Published by 2 Old Guys Games, following a successful Kickstarter campaign, Sinking the Stercorarius dumps the Player Characters aboard what turns out to be a sinking ship—whether as criminals, slaves, members of the elite, or simply day-trippers—and has them fight their way on the deck just as something tentacular takes advantage of the ship going down.
The adventure is the first to use the publisher’s ‘Multi-Adventure-Theme System’. What this does is present different themes or ways in which the set-up for adventure can be played. In the case of Sinking the Stercorarius, these themes explain why the Player Characters are aboard the ship when she springs a leak. Four are given. They are in turn, prisoners, rushed through a trial, found guilty, and now bound for the gaol on the island of Prison Rock; as slaves in the hold; as pompous members of the elite aboard a jolly cruise; or as day-trippers getting an ‘Authentic Pirate Experience’. To support the first three of these set-ups, but not the fourth as for that, the Player Characters could be of any background, Sinking the Stercorarius includes three Occupation tables. One for Prisoners, one for Slaves, and one for the Elite.
Whichever of the themes—singly or combined, which is also discussed as an option—the set-up for Sinking the Stercorarius finds the Player Characters aboard the ship as it springs a leak and begins to sink. The Player Characters must find their way out of their confinement and fight their way onto the deck, and then just as quickly, off the ship before they are dragged into the depths by the undertow! As this happens, the water swirls around the Player Characters, something tentacular moves between them, attacking some, grabbing others, and dragging them away. When the Player Characters find themselves in the freezing seas, they spot a strangely isolated, conical island of black rock within swimming or rowing distance.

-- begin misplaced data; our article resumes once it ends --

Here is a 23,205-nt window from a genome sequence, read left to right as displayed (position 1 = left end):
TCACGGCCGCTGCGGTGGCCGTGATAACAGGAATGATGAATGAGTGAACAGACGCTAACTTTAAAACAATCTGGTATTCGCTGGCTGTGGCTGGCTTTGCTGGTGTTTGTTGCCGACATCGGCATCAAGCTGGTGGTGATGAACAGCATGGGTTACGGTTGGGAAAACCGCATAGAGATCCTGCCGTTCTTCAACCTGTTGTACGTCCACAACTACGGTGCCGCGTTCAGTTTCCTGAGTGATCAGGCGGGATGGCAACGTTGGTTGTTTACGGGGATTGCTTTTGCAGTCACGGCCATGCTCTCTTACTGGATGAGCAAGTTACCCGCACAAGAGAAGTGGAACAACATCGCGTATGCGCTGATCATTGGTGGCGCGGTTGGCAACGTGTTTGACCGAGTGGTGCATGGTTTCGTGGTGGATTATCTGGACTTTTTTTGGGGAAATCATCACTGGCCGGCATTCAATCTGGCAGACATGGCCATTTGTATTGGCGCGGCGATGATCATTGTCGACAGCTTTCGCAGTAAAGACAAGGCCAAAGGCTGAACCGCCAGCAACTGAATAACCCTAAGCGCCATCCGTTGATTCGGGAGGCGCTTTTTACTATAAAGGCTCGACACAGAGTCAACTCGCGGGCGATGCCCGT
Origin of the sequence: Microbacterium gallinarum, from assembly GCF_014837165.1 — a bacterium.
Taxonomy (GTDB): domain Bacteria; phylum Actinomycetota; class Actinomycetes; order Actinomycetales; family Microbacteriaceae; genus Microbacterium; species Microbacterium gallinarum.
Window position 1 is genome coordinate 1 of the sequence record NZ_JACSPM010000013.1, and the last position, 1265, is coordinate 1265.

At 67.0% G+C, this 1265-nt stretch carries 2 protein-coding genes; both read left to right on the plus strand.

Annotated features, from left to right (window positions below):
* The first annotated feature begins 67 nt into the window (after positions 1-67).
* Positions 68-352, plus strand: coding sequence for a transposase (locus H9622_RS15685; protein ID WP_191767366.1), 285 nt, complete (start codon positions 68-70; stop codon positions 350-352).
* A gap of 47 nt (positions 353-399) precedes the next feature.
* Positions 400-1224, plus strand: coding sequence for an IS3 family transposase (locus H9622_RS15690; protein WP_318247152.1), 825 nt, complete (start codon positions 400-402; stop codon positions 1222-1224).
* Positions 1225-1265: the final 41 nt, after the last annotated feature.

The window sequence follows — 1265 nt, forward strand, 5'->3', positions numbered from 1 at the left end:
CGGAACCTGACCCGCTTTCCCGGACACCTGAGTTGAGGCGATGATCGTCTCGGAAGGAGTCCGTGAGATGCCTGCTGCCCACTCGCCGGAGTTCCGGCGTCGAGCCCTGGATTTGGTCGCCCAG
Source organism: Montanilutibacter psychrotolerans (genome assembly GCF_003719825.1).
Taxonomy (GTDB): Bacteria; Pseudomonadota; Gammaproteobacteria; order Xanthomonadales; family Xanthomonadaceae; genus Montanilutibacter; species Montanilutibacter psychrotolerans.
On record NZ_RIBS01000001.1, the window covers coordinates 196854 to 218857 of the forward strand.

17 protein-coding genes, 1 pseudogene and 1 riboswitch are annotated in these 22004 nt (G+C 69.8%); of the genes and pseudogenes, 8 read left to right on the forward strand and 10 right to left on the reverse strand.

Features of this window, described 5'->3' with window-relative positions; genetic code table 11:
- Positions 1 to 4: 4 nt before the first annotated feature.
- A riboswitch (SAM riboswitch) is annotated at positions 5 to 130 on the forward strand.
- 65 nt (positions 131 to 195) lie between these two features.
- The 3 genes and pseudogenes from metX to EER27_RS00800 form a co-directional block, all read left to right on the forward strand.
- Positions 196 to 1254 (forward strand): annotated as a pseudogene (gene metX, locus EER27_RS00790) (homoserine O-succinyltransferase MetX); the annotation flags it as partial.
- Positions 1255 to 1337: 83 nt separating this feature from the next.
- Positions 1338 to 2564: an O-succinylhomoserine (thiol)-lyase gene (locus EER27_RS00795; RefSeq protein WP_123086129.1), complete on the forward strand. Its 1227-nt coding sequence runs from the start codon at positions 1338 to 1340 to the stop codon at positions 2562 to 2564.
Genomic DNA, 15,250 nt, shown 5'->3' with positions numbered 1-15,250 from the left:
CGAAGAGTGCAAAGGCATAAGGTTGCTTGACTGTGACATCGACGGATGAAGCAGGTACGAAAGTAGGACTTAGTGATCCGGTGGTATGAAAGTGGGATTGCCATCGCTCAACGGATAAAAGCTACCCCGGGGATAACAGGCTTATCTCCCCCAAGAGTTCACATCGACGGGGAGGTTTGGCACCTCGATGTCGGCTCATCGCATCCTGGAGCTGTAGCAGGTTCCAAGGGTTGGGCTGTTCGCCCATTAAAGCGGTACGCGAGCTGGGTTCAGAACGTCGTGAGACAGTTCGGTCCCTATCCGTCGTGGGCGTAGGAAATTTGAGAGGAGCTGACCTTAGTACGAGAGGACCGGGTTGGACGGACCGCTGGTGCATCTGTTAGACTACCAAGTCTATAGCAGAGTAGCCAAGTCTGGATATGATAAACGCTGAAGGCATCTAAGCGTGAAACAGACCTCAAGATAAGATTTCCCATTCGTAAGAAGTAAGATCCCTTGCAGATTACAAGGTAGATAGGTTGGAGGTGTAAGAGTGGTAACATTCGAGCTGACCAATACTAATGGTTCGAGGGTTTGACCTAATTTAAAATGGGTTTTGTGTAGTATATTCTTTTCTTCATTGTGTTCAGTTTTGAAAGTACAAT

What the Player Characters find atop the cone is a crater, at the heart of which is a strange metal tower-like structure, bent, even crumpled. Equally as strange are the armoured and betentacled, two-armed and four-armed figures moving stiffly about the crater and the structure. Can the Player Characters find out what the structure is and who the figures are—and perhaps find a way of the island?
Designed to be played between one and two sessions, Sinking the Stercorarius is decently supported. Besides the Occupation tables, it comes with maps of both the Stercorarius and the strange structure, details of three new weapons, five alien and aquatic monsters, plus handouts. There is also some decent staging advice for the Judge as well as playtest notes throughout which make for an enjoyable read.
Physically, Sinking the Stercorarius is reasonably well presented. The new artwork is decent, as are the maps, although those of the strange structure on the island are really too small to be used with any ease. It is a pity that the two pages left ‘intentionally blank’ could not have been put to better use. The scenario could have done with another edit as well.